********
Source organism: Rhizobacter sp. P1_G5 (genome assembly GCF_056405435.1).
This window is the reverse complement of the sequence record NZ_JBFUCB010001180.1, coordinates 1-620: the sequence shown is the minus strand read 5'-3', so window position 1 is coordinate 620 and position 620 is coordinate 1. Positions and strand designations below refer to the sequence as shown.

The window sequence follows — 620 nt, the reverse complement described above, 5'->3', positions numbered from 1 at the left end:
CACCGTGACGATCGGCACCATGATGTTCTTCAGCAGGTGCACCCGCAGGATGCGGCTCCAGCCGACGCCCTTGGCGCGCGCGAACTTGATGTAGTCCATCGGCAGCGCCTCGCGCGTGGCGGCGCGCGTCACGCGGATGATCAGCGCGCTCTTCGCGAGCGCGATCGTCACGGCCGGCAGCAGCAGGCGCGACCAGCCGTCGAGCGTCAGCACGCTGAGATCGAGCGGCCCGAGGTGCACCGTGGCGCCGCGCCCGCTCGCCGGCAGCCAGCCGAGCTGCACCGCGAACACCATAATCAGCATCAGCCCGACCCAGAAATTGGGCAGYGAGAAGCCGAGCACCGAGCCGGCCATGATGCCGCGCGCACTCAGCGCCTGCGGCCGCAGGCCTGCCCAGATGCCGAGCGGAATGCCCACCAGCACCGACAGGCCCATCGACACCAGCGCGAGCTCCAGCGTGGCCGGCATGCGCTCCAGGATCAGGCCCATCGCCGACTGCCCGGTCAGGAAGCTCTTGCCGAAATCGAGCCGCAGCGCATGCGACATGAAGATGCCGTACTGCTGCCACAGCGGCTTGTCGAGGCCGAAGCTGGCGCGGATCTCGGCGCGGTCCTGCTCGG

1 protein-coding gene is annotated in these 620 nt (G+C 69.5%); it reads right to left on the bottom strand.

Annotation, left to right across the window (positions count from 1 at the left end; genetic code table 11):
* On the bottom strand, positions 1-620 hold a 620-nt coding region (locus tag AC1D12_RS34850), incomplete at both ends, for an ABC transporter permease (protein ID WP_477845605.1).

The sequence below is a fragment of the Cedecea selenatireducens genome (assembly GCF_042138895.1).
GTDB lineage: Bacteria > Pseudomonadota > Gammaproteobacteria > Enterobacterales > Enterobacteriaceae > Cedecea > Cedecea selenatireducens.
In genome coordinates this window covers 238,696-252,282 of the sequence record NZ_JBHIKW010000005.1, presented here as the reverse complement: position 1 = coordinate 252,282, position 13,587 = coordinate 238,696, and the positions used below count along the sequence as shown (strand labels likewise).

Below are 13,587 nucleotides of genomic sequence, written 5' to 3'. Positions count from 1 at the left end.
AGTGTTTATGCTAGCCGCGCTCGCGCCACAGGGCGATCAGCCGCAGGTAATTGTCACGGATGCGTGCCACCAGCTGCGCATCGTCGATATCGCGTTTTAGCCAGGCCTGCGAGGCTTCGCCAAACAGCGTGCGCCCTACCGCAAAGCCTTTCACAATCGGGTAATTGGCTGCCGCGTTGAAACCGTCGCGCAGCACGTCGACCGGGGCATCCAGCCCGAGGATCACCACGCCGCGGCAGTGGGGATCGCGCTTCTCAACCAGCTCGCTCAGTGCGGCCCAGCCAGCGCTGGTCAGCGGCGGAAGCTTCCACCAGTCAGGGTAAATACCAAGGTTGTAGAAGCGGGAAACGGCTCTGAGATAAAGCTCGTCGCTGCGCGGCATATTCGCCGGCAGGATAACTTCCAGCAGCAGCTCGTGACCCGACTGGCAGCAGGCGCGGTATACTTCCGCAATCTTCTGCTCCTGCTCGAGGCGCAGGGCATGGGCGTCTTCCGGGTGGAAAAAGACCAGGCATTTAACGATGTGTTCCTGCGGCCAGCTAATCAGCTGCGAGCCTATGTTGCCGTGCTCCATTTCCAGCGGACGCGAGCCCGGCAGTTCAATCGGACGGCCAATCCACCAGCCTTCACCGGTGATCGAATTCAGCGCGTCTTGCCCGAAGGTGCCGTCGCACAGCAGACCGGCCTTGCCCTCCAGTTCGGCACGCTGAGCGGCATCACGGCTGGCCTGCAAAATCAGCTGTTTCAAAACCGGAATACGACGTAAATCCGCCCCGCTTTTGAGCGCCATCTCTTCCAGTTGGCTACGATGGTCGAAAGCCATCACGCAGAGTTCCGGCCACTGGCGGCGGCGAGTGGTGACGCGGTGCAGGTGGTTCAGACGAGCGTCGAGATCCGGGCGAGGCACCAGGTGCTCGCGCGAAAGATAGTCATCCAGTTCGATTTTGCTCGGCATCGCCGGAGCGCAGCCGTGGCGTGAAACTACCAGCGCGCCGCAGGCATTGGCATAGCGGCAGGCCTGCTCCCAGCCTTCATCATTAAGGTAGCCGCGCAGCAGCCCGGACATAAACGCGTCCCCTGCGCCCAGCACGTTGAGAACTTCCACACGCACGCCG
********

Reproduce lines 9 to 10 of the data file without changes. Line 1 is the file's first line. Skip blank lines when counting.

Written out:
GTDB lineage: Bacteria > Pseudomonadota > Gammaproteobacteria > Enterobacterales > Enterobacteriaceae > Cedecea > Cedecea selenatireducens.
In genome coordinates this window covers 238,696-252,282 of the sequence record NZ_JBHIKW010000005.1, presented here as the reverse complement: position 1 = coordinate 252,282, position 13,587 = coordinate 238,696, and the positions used below count along the sequence as shown (strand labels likewise).